Michail Sitkovsky

Michail SitkovskyProfessor and Director of New England Inflammation and Tissue Protection Institute
Biochemistry and Immunopharmacology

Department of Biology
Northeastern University
113 Mugar Life Sciences
360 Huntington Avenue
Boston, MA 02115 USA
617.373.4157
m.sitkovsky@neu.edu

Academic Education

  • PhD, Moscow State University, Biochemistry and Biophysics
  • MS, Moscow State University, Biophysics and Physiology

Appointments

  • Eleanor W. Black Chair and Professor, Immunophysiology and Pharmaceutical Biotechnology
  • Presidential Scholar, Dana-Farber Cancer Institute, Cancer Vaccine Center, Harvard Institutes of Medicine

Other Professional Activities

  • Design of clinical trials on immunotherapy of patients with lung, prostate, melanoma, and ovarian cancers.

Research Interests

The immediate focus of research is on cancer immunotherapy and prevention of iatrogenic complications due to elimination of the hypoxia-adenosinergic pathway.

A) Cancer immunotherapy is complementary to surgery, radiotherapy or chemotherapy. However, malignant cells can create a self-protective, tumor microenvironment (TME) that inhibits anti-tumor T cells. It is established that tumor cells are protected from anti-tumor T cells by the Hypoxia-Adenosinergic mechanism, which is triggered by very low local tumor tissue oxygen tension (i.e. hypoxia) and tumor hypoxia-produced extracellular adenosine. The key molecules of this immunosuppressive mechanism are a) cAMP-elevating A2A and, possibly, A2B adenosine receptors (A2AR/A2BR) and b) Hypoxia Inducible transcription Factor 1 alpha (HIF-1a). Preclinical testing suggests a promising novel approach that may prevent the inhibition of anti-tumor T cells and thereby improve the tumor rejection and cancer patients’ survival by eliminating the tumor protection by this Hypoxia-Adenosinergic mechanism.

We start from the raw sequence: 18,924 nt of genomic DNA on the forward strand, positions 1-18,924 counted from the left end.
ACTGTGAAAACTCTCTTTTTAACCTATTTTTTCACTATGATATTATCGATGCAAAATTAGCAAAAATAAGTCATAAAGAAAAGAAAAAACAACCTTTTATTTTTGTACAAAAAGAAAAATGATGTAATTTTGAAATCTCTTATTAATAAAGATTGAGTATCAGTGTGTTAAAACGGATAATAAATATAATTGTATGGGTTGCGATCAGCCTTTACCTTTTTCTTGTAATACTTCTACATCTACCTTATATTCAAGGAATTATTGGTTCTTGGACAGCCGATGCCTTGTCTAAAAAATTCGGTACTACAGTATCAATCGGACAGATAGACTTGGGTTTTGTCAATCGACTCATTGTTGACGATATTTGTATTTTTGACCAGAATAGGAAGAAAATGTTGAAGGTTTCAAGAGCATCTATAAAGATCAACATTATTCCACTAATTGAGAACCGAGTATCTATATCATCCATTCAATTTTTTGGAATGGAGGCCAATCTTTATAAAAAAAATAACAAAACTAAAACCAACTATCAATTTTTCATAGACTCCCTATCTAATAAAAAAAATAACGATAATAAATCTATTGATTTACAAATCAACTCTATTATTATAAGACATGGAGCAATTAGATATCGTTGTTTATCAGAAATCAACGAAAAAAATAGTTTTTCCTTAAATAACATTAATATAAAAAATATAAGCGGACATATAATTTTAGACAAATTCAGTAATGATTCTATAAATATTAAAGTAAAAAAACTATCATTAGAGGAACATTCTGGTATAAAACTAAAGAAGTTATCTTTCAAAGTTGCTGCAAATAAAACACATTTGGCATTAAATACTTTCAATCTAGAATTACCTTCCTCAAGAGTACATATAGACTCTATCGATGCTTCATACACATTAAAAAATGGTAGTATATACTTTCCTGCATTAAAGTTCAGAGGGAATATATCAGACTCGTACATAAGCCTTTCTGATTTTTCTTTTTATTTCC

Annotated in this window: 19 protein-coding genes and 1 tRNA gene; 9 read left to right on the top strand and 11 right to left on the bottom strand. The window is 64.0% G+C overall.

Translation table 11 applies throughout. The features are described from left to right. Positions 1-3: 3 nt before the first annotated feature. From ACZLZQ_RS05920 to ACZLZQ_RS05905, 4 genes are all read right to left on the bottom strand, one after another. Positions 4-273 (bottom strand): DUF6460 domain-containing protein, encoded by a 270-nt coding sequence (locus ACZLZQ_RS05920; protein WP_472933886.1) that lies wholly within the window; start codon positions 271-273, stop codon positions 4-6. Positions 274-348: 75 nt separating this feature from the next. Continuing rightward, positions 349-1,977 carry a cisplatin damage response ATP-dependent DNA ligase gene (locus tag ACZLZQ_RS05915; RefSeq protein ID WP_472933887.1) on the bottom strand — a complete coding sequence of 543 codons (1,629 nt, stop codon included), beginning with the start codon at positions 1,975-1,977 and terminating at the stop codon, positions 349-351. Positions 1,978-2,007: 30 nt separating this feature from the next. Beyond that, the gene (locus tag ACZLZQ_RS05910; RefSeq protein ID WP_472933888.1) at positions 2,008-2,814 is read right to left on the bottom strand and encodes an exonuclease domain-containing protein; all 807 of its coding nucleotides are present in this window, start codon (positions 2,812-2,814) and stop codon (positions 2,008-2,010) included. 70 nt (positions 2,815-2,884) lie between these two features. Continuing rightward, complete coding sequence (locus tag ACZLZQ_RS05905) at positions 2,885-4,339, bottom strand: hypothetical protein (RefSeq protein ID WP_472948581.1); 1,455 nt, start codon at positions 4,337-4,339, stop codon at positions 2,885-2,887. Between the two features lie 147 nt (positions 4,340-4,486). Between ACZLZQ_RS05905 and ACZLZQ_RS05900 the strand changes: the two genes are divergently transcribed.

B) While the Hypoxia-Adenosinergic tissue protection should be eliminated in order to enhance cancerous tissue destruction, it is a life saving mechanism when it protects normal tissues. It is shown that routinely and widely-used supplemental oxygen eliminates the Hypoxia-adenosinergic protection and thereby exacerbates acute lung inflammation. A novel supplemental oxygen protocol is suggested to allow safe oxygen without exacerbation of collateral inflammatory damage.

Teaching Activities

I have taught “Engineering Inflammation” and prepared the course “Careers in Medicine”.

Publications

  • Takayama H, Sitkovsky MV. Antigen receptor regulated exocytosis in cytotoxic T-lymphocytes. J Exp Med 1987;166:725-43.
  • Kincaid R, Takayama H, Billingsley M, Sitkovsky M. Differential expression of calmodulin-binding proteins in B-, T-lymphocytes and thymocytes. Nature 1987;330:176-8.
  • Trenn G, Takayama H, Sitkovsky MV. Antigen receptor regulated exocytosis of cytolytic granules may not be required for target cell lysis by cytotoxic T-lymphocytes. Nature 1987;330:72-4.
  • Sitkovsky MV, Paul WE. Immunology. Global or directed exocytosis? Nature 1988;332:306-7.
  • Huang S, Apasov S, Koshiba M, Sitkovsky, M: Role of A2a adenosine receptor-mediated signaling in inhibition of T cell activation and expansion. Blood 1997;90:1600-10.
  • Kojima H, Gu H, Nomura S, Caldwell CC, Kobata T, Carmeliet P, Semenza G, Sitkovsky MV. Abnormal B lymphocyte development and autoimmunity in hypoxia-inducible factor-1 alpha deficient chimeric mice. Proc Natl Acad Sci USA 2002;99:2170-4.